Technology is fallible – Questions over Estonia’s e-voting

Just as the terrible problems with the nuclear power stations in Japan are showing us, technology is fallible. That’s a fact, so we must choose carefully where we apply technology, in the full knowledge that it will go wrong at some point. In my view the risks outweigh the potential positives in numerous applications of technology, including electronic voting. The expense of these systems along with the risk that an election result can be tampered with, or appear to be altered, without a verifiable way of proving either what has happened, are too great a risk for any democracy.

This was highlighted a few weeks ago when serious problems emerged with Estonia’s electronic voting system, which I have questioned previously. Reports mention an e-voting supplier being fined for problems with the system and questions over the results as a student identifies a flaw in the system.

The ‘father’ of Estonia’s e-voting system, admitting it was imperfect, sprang to its defence. The Estonian supreme court rejected the student’s challenge to the results on the basis that the flaws were hypothetical and hadn’t been proven to have been used.

This is exactly the kind of doubt and questioning in an election’s legitimacy that e-voting problems enable. A costly exercise in reducing people’s faith in their electoral system.

Paper Vote Canada has more on this story.

Links 9-8-10

  • Some super slides (well worth reviewing in full, links below) from leading computer security experts presented at the US National Institute of Standards and Technology’s workshop in Washington DC on however overseas citizens should vote. Choice quotes below. (via Ian Brown and FIPR)

Prof. David Wagner (UC Berkeley):
http://csrc.nist.gov/groups/ST/UOCAVA/2010/Presentations/WAGNER_UOCAVA2010.pdf

It is not technologically feasible today to make Internet voting safe against attack.
Operating an Internet voting system safely requires expertise and money way beyond what election officials are likely to have.
There is no known way to audit Internet voting. UOCAVA votes might fall “under a cloud of suspicion.”

Prof. Ron Rivest (MIT):
http://csrc.nist.gov/groups/ST/UOCAVA/2010/Presentations/RIVEST_2010-08-05-uocava.pdf

Remote voting is trade-off between franchise and risk
The risks of “internet voting” more than negate any possible benefits from an increase in franchise
Unsupervised remote voting vulnerable to vote-selling, bribery, and coercion.
We may view internet voting as voting on a contraption consisting of a collection of […] puzzle boxes, all connected by untraceable wires to every possible adversary on the planet.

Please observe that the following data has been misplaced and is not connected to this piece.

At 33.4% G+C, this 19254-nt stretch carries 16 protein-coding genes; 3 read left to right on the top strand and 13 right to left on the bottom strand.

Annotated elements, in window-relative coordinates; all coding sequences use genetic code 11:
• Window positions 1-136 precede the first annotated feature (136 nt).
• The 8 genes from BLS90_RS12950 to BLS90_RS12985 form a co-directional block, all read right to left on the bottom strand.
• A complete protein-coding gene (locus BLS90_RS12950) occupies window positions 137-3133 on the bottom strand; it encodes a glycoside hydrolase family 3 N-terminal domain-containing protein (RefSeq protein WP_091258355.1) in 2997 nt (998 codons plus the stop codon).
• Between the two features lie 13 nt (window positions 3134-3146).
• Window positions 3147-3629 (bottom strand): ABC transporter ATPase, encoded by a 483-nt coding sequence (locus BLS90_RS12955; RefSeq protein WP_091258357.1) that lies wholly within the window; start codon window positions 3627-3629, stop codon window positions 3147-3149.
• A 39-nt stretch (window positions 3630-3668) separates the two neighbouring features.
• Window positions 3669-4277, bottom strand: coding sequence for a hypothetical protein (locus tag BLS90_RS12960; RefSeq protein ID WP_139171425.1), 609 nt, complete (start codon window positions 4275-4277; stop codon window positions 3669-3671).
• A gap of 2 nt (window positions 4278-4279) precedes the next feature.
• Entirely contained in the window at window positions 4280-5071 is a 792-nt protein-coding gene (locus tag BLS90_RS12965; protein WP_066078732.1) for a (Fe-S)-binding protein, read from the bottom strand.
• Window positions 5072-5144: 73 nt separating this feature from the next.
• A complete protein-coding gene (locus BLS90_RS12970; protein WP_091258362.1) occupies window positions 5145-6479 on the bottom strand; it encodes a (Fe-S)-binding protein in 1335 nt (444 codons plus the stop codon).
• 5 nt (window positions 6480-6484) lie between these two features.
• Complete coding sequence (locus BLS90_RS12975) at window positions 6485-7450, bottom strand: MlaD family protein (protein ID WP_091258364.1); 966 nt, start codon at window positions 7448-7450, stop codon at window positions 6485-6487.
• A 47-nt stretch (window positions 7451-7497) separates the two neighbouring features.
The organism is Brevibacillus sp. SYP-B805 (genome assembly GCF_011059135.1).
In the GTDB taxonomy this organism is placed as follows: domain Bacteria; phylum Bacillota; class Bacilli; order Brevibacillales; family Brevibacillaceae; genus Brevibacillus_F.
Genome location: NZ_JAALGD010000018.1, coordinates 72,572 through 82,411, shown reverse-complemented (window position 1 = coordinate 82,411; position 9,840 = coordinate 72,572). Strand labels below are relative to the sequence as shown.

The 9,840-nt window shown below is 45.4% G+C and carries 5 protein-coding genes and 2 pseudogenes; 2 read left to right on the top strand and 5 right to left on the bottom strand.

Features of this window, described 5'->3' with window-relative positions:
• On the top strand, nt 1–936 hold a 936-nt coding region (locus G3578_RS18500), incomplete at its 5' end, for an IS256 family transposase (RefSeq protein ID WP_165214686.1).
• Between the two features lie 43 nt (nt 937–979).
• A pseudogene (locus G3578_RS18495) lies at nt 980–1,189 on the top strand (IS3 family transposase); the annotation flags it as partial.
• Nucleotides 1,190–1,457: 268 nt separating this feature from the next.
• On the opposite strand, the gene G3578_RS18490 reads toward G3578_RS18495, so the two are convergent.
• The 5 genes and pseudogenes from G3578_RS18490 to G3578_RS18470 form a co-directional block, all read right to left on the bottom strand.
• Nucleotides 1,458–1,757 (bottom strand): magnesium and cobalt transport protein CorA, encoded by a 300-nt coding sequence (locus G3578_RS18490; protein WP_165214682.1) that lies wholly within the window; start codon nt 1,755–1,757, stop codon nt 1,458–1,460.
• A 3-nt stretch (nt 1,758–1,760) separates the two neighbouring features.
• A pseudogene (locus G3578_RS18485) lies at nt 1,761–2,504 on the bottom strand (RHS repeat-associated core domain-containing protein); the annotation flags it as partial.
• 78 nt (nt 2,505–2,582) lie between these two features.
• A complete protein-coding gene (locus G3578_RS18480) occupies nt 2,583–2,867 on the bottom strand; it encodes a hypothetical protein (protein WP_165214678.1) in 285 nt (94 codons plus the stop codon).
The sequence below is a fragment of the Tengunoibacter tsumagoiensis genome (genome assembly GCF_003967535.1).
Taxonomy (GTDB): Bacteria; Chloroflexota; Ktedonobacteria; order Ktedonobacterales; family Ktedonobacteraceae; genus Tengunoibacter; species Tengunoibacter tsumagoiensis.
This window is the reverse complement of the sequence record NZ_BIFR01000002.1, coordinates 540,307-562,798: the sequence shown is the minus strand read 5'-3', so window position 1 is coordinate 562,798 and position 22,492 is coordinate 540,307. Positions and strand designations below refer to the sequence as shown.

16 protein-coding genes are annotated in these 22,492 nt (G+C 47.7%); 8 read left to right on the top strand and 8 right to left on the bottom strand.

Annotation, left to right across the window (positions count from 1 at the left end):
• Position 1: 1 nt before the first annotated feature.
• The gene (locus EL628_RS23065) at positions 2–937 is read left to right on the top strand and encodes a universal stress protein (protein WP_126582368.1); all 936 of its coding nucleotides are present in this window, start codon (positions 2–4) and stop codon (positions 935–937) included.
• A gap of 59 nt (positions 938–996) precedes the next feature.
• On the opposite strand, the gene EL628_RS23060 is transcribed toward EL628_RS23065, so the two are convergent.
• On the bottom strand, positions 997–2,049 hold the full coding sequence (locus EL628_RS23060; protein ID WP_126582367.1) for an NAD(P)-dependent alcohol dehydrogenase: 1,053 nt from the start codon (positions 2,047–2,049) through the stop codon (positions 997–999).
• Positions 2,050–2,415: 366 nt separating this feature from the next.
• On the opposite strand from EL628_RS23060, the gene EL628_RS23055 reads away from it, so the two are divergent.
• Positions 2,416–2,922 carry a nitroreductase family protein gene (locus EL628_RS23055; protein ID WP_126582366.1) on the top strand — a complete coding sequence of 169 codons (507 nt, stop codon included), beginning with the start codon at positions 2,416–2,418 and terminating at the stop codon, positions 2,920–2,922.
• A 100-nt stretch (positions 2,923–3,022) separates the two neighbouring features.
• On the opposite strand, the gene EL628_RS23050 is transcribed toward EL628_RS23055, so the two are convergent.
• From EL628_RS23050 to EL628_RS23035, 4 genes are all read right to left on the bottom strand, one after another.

We do not currently have the technology to make internet voting secure (and may never).
We can’t make such technology appear by wishful thinking, just trying hard, making analogies with other fields, or running pilots.
It is imprudent (irresponsible?) to assume that determined effort by adversaries can’t defeat security objectives of internet voting.
“What are best practices for internet voting?” to me sounds like “Pleash jush help me inshert the key in the lock, (hic), and I’ll be on my way…”

Answering eDemocracyBlog’s case in favour of e-voting

eDemocracyBlog has recently put forward some arguments in favour of e-voting in response to the Hansard Society’s debate on the subject.

The blog’s author (whom I can’t identify) takes issue with a number of my views which I aim to defend here.

I tend to argue from first principles which requirements any electoral system should meet. These are that elections should be secure, verifiable and anonymous. eDemocracyBlog argues that because not all existing electoral systems, such as postal voting, meets these then my views on e-voting are flawed. I don’t agree at all.

I did actually mention at the Hansard event my concerns about postal voting. But when asked to debate e-voting I focussed on the challenges there, that isn’t to say that existing electoral arrangements are perfect — they aren’t. But just because that is the case in no way makes the case for e-voting. It just further re-inforces our need to focus on fixing the current setup.

The eDemocracyBlog writes:


Related to the security point was Kitcat’s comment that delivering PINs to anyone wanting to vote electronically would create a further threat to security. Yet banks generally seem able to handle the process.

Kitcat also said eVoting could enable “ballot stuffing on a massive scale” which the need to photocopy and complete postal ballots makes more difficult. But for a would-be fraudster it should be far harder to get hold of a large number of PINs than it is to get hold of a blank ballot paper and photocopy it.

Banking is a completely different process to voting: It isn’t anonymous, it’s easy to verify because you receive monthly statements and losses are just a cost of doing business – not the outcome of a binding political election where the stakes are much higher.

eDemocracyBlog is apparently unaware that paper ballots have security marks such as stamps, or watermarks which means you cannot photocopy them. This is why fraudsters try to collect postal ballots, because they can’t produce fresh ballots themselves.

Any smart hacker isn’t going to try to break the system by intercepting PINs (for example) in the postal system. They will crack the computer systems centrally and manipulate the authorisation credentials there or just directly manipulate the results. It’s much easier to change the result on one central computer then thousands of postal ballots, for example. We’ve seen electronic voting results cast in serious doubt in the US, Canada, Japan and many more countries.

eDemocracyBlog continues: